Settlement Cell FAQs

What is a settlement cell?

A settlement cell is a device used to monitor settlements in embankments, fills, and foundation soil. It reports settlements of a discrete point, as opposed to a settlement profile. The settlement cell consists of three components: a liquid filled tube, a pressure transducer, and a reservoir of liquid. One end of the tubing is connected to the pressure transducer, which is embedded in the soil. The other end of the tubing is connected to the reservoir, which is located at a higher elevation on stable ground, away from construction activity. The transducer measures the pressure created by the column of liquid in the tubing. The height of the column is equal to the difference in elevation between the transducer and the reservoir. As the transducer settles with the surrounding soil, the height of the column increases and the transducer measures a higher pressure. Settlement is calculated by converting the change in pressure to millimeters or inches of liquid head.

What are the advantages of the settlement cell?

The transducer and tubing are completely buried, unlike rod-type settlement devices, so they do not interfere with construction traffic and are less likely to be damaged. Also, readings are obtained remotely, at the location of the reservoir, again avoiding interruption of construction activity. Tubing can be routed conveniently and does not have to follow a straight line path between transducer and reservoir.

What are possible sources of error in settlement cell readings?

Air bubbles are commonly cited as sources of error, but with proper installation, both factors are easily controlled. By far, the most significant sources of error are barometric pressure (when using a non-vented VW sensor) and temperature variations.

Air bubbles: If air bubbles are present in the liquid, they can cause errors, because air is lighter and compresses more easily than liquid. However, the cell leaves the factory pre-filled with de-aired water. Special headers at the reservoir end of the tubing are overfilled, so the liquid is under pressure and remains under pressure until the final step when the tubing is connected to the reservoir. At connection time, the tubing squirts out liquid rather than sucking in air. Thus, air bubbles are not usually a problem.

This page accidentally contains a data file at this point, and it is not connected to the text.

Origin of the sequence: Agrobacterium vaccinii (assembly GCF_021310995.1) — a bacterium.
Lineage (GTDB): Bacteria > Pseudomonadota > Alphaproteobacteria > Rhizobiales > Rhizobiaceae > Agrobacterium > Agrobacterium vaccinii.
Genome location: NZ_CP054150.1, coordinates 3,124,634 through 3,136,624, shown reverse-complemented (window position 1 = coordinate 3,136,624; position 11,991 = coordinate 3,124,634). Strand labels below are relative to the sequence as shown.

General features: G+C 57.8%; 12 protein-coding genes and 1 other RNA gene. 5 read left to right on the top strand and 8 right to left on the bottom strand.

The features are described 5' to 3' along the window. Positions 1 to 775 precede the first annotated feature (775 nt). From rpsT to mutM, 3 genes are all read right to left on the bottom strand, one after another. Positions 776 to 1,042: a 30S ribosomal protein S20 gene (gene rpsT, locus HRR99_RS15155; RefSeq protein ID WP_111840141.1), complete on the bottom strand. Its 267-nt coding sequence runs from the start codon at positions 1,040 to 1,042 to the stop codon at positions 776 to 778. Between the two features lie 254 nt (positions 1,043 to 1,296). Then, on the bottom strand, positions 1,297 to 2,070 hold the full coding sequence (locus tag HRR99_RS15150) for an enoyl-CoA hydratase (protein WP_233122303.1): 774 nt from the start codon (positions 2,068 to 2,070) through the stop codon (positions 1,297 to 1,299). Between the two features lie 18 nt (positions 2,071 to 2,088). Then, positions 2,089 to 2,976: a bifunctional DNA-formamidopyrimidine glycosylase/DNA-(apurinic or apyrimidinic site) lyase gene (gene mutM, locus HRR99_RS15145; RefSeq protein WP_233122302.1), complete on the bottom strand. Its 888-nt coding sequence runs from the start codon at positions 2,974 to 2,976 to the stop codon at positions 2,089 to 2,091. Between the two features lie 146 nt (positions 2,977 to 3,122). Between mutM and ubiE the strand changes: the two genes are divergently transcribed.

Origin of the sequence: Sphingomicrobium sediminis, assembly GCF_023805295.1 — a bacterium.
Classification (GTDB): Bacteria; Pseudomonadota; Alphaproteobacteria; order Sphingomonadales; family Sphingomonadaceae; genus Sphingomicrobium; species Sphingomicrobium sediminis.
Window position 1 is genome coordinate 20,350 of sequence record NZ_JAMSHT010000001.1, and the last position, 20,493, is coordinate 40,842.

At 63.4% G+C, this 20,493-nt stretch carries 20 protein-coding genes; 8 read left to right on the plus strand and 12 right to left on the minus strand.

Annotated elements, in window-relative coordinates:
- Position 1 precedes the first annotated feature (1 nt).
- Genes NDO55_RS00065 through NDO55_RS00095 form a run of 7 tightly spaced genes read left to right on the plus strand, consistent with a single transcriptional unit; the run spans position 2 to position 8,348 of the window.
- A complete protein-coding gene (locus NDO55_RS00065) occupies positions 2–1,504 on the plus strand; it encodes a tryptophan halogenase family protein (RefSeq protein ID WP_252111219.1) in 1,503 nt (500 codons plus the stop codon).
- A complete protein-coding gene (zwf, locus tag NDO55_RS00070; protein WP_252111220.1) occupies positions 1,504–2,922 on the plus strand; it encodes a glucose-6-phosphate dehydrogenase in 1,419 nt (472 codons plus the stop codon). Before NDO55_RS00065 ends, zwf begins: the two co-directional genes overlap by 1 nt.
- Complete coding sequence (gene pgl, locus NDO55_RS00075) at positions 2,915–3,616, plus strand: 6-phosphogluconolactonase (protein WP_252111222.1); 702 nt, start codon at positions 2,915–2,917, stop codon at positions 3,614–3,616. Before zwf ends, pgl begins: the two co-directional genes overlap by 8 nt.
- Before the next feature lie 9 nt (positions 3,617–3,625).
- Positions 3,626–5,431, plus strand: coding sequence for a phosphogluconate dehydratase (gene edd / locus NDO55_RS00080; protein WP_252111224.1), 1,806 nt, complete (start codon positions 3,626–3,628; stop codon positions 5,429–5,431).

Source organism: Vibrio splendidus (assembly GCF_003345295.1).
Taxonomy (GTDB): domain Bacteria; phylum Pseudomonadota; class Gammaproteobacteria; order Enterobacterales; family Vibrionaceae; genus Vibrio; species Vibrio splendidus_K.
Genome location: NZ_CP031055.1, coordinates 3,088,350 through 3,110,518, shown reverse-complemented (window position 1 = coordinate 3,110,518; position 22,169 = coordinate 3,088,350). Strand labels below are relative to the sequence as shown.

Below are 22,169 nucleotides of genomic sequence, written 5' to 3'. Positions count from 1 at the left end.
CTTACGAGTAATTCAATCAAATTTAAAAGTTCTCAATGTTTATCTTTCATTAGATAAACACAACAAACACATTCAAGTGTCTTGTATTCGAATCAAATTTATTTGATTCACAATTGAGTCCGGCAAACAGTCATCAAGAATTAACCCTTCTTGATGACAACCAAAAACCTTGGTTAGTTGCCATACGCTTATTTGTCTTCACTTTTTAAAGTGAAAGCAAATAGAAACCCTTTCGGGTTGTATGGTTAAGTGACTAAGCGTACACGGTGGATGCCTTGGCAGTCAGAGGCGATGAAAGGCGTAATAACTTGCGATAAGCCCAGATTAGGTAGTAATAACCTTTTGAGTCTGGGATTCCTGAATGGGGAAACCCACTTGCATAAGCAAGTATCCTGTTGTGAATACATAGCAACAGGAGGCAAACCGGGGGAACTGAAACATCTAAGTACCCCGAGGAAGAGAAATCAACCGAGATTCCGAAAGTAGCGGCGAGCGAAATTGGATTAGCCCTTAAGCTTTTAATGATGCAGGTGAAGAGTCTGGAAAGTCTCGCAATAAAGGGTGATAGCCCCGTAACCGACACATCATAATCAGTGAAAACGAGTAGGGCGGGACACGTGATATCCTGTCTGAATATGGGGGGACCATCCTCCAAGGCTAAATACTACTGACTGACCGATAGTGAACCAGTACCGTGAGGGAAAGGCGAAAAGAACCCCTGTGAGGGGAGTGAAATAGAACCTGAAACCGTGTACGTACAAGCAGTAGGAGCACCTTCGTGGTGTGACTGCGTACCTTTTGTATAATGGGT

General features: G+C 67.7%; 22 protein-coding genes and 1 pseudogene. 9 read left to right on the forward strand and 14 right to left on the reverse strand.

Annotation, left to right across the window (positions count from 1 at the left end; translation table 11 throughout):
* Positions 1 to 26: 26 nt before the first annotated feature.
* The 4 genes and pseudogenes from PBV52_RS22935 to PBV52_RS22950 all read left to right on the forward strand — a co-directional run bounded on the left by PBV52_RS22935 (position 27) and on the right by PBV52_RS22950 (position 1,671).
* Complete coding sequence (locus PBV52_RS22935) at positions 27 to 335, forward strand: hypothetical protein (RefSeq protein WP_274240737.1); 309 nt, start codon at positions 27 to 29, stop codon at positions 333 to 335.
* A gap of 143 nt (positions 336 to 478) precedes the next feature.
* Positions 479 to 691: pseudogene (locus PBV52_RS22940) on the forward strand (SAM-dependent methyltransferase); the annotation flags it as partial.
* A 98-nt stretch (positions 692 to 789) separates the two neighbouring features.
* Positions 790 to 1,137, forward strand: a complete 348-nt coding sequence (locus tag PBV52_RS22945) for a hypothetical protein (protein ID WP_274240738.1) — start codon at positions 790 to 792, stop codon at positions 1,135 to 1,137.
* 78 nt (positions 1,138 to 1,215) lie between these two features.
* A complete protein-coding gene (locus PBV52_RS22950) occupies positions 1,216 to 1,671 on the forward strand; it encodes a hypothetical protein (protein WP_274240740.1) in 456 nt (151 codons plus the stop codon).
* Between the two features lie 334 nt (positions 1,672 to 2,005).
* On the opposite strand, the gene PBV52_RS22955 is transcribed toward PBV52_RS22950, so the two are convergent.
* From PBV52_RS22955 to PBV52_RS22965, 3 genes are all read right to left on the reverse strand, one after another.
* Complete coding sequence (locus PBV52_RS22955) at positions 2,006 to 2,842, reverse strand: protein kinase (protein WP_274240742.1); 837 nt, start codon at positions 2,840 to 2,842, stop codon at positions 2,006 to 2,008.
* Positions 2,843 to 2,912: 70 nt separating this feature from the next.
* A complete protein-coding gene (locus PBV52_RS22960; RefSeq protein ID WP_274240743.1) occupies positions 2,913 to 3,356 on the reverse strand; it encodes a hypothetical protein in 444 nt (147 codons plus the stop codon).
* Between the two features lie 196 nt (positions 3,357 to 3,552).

Temperature: Temperature problems can be controlled by minimizing the length of tubing that is affected by the ambient temperature. Also the reservoir should be protected from the direct heat of the sun.

Liquid Level Maintenance: It is important to maintain the level of liquid in the reservoir. Typical practice is to replenish evaporated liquid with water each time a reading is taken. To do this, fill the reservoir until the water flows out of the overflow tube. Ordinary water is sufficient. It does not need to be deaired, and it does not need to be mixed with ethylene glycol, since that component of the mix evaporates much slower than the water does.

Barometric pressure: The reservoir is open to atmosphere, so the pressure of the atmosphere acts on the surface of the liquid in the reservoir, and the transducer sees the combined pressure of the column of liquid and the atmosphere. This does not affect the vented VW settlement cell or the pneumatic cell (provided the pneumatic indicator is zeroed at reading time), but it does affect non-vented VW cells. What is the magnitude of these changes? They are many times larger than the resolution, accuracy, and precision of the system. A 1 millibar (0.75 mm Hg) change in atmospheric pressure is equivalent to 10 mm ( 0.4 inches) of water head. Weather fronts bring much greater changes.

The graph at right shows 1.5 days of data from a settlement cell installed at the Isle of Wight. Atmospheric pressure was recorded by an electrical barometer. You can see how the settlement cell tracks changes in the atmosphere. The offset between settlement reading and the barometer reading is the head of water. As you can see, the settlement cell closely tracks the barometer.
The graph at right shows a month of data from a long term test in the laboratory. Barometric pressure was recorded by a VW piezometer. During this month, atmospheric pressure varied over a 20 millibar range and was tracked by an equivalent change (300 mm or 11.8 inches) in head of water even though no settlement actually occurred. Again, the difference between settlement cell reading and the barometer reading is the head of water (about 2.5 meters).

As mentioned above, if you have a vented VW settlement cell or a pneumatic settlement cell, you do not need to concern yourself with barometric pressure. However, if you have a non-vented cell and wish to monitor small settlements, it is necessary to measure barometric pressure and to compensate settlement readings for changes in barometric pressure. Changes in barometric pressure can be very localized, so it is not sufficient to obtain barometer readings from the TV weather report or from the barometer on the office wall. Barometer readings must be obtained on site at the same time as the settlement reading. If you are using a data logger, then it should be programmed to read a barometer at the same time as the cell. If you are obtaining readings manually, you should use a high-quality, hand-held barometer to measure barometric pressure.

You may be interested in the following manuals:

Vented VW Settlement Cell

VW Settlement Cell